Table II: Weight-average and number-average molecular weight and polydispersity of polyethylene oxide (PEO) and PEO blends.
Weight-average molecular weight, number–average molecular weight, and polydispersity were determined by aqueous size-exclusion
chromatography with a multiangle laser light-scattering (SEC-MALLS) detector. The SEC system consisted of a pump (Waters 2690
pump, Milford, MA), connected with a DAWN (MALLS) detector (Wyatt Technology, Santa Barbara, CA) and a Wyatt differential
refractive index detector. The SEC fractionation of analyzed sample was evaluated to ensure an ideal SEC separation was obtained.
Figure 1: Differential weight fraction versus molar mass for Polyox 1105 water-soluble resin (WSR) samples and blend components,
Polyox 205 NF WSR and Polyox N-12K WSR. (FIGURE COURTESY OF THE AUTHORS)
PEO samples were formulated into matrix tablets using theophylline and diltiazem HCl as model drugs. The formulations were
comprised of the following by weight: 40% API; 30% polymer or polymer blend; 29.5% MCC; and 0.5% magnesium stearate. Tablets
weighing 400 mg were prepared by direct compression using a 16-station tablet press (Manesty Beta,Knowsley, Merseyside, UK),
equipped with 0.4063-in. (10.2-mm) flat-faced bevel-edge tooling at a compression force of 4000 lb (17.8 kN). Tablet hardness
(n = 10) was measured with a hardness tester (Model HT-300, Key International, Englishtown, NJ). Drug dissolution was measured
in a USP II apparatus (Varian/VanKel VK 7025, Varian, Palo Alto, CA) dissolution system with an ultraviolet–visible spectrophotometer,
using three-prong capsule weights, in deionized water at 37.0 ± 0.5 °C, and a paddle speed of 50 rpm.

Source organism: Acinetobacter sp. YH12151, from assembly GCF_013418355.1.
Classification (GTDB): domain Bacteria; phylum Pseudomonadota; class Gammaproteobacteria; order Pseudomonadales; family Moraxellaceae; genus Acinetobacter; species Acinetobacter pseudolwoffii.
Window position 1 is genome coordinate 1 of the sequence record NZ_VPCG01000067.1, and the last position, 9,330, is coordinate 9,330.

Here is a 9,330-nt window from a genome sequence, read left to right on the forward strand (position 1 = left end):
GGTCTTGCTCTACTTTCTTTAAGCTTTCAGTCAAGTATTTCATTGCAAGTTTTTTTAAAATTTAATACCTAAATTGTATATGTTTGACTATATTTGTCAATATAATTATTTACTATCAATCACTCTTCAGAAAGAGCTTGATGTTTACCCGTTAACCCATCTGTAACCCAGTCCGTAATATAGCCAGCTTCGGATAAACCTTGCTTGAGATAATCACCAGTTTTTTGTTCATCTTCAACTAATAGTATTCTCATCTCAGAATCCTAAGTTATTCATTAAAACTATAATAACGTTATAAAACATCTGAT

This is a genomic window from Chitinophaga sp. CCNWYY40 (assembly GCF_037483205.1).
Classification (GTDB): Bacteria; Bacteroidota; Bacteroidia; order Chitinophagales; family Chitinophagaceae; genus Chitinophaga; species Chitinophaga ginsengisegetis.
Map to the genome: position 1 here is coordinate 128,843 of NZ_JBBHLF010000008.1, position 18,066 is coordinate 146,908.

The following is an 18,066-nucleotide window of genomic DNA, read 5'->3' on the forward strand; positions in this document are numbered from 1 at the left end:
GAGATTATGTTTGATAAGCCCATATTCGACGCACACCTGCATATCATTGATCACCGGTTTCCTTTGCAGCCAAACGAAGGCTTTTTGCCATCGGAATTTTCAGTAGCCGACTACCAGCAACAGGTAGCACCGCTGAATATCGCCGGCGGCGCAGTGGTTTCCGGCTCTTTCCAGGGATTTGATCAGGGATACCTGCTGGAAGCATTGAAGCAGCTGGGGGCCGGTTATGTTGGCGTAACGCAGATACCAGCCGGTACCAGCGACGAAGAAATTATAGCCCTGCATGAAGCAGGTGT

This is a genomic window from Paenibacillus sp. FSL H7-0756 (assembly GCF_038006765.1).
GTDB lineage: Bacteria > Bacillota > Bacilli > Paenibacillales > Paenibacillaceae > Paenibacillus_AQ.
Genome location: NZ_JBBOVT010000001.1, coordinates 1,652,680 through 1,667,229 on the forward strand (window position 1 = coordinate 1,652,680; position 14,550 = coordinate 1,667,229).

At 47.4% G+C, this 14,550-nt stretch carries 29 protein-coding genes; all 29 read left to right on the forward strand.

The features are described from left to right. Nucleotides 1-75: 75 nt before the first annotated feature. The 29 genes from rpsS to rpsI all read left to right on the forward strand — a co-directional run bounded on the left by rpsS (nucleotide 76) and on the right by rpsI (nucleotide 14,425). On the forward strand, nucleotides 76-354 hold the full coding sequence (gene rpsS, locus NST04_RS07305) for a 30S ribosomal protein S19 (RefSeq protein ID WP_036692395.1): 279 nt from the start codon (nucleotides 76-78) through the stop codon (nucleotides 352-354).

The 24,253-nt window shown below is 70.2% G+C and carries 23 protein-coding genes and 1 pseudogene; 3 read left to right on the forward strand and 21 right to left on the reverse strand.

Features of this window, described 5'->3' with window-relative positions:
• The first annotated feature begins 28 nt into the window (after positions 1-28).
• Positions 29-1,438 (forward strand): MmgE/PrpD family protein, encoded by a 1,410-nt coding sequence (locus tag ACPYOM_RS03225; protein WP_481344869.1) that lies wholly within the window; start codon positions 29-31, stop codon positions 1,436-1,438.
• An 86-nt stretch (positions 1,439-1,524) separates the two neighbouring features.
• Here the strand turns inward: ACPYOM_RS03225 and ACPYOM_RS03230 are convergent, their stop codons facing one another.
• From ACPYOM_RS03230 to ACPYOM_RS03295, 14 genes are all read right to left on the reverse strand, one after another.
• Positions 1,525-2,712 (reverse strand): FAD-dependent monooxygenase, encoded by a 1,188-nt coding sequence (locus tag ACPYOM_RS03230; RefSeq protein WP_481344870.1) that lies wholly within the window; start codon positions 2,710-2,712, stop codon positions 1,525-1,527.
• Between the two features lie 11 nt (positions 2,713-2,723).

Results and discussion
Figure 2: Differential weight fraction versus molar mass for Polyox 1105 water-soluble resin samples and polyethylene oxide
blends. (FIGURE COURTESY OF THE AUTHORS)
Effect of blending on viscosity. Table I compares the viscosity values for blended PEO samples to individual samples of Polyox 205 NF WSR, Polyox 1105 NF
WSR, and Polyox N-12K NF WSR. Samples obtained of commercially available Polyox 1105 NF WSR only covered a narrow viscosity
range of 9120–11,520 centipoise (cP) within the broader product-viscosity specification of 8800–17,600 cP. The lack of Polyox
1105 NF WSR samples with viscosities at the upper extremes of the product specification make it difficult to assess the impact
of variability in product viscosity on drug- formulation properties. Thus, blends of Polyox 205 NF WSR and Polyox N-12K NF
WSR were prepared in varying proportions to achieve a range of sample viscosities representative of Polyox 1105 NF WSR product
viscosity. The viscosity results showed that blending of Polyox NF WSR product grades adjacent to the targeted Polyox product
grade is a reasonable approach for obtaining representative Polyox NF WSR product viscosities for formulation testing.